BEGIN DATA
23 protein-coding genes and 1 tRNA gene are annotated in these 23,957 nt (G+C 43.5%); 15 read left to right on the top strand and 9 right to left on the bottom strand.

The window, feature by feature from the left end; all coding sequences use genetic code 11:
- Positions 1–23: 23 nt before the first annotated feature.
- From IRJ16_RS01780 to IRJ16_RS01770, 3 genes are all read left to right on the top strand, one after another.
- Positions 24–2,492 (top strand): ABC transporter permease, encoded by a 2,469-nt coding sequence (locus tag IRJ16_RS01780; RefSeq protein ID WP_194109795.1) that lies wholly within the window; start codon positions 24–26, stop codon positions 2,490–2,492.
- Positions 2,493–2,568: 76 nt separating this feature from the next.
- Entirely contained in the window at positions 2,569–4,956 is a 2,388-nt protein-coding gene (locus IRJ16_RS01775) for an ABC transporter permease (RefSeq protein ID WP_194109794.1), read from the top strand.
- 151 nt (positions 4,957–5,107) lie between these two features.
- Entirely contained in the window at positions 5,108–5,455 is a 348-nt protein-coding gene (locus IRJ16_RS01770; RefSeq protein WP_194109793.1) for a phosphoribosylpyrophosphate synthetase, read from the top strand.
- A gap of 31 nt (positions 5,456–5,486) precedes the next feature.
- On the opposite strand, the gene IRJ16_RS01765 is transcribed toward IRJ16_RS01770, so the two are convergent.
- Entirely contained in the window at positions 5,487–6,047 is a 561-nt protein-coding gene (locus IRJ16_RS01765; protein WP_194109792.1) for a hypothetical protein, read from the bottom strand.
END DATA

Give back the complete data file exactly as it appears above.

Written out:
23 protein-coding genes and 1 tRNA gene are annotated in these 23,957 nt (G+C 43.5%); 15 read left to right on the top strand and 9 right to left on the bottom strand.

The window, feature by feature from the left end; all coding sequences use genetic code 11:
- Positions 1–23: 23 nt before the first annotated feature.
- From IRJ16_RS01780 to IRJ16_RS01770, 3 genes are all read left to right on the top strand, one after another.
- Positions 24–2,492 (top strand): ABC transporter permease, encoded by a 2,469-nt coding sequence (locus tag IRJ16_RS01780; RefSeq protein ID WP_194109795.1) that lies wholly within the window; start codon positions 24–26, stop codon positions 2,490–2,492.
- Positions 2,493–2,568: 76 nt separating this feature from the next.
- Entirely contained in the window at positions 2,569–4,956 is a 2,388-nt protein-coding gene (locus IRJ16_RS01775) for an ABC transporter permease (RefSeq protein ID WP_194109794.1), read from the top strand.
- 151 nt (positions 4,957–5,107) lie between these two features.
- Entirely contained in the window at positions 5,108–5,455 is a 348-nt protein-coding gene (locus IRJ16_RS01770; RefSeq protein WP_194109793.1) for a phosphoribosylpyrophosphate synthetase, read from the top strand.
- A gap of 31 nt (positions 5,456–5,486) precedes the next feature.
- On the opposite strand, the gene IRJ16_RS01765 is transcribed toward IRJ16_RS01770, so the two are convergent.
- Entirely contained in the window at positions 5,487–6,047 is a 561-nt protein-coding gene (locus IRJ16_RS01765; protein WP_194109792.1) for a hypothetical protein, read from the bottom strand.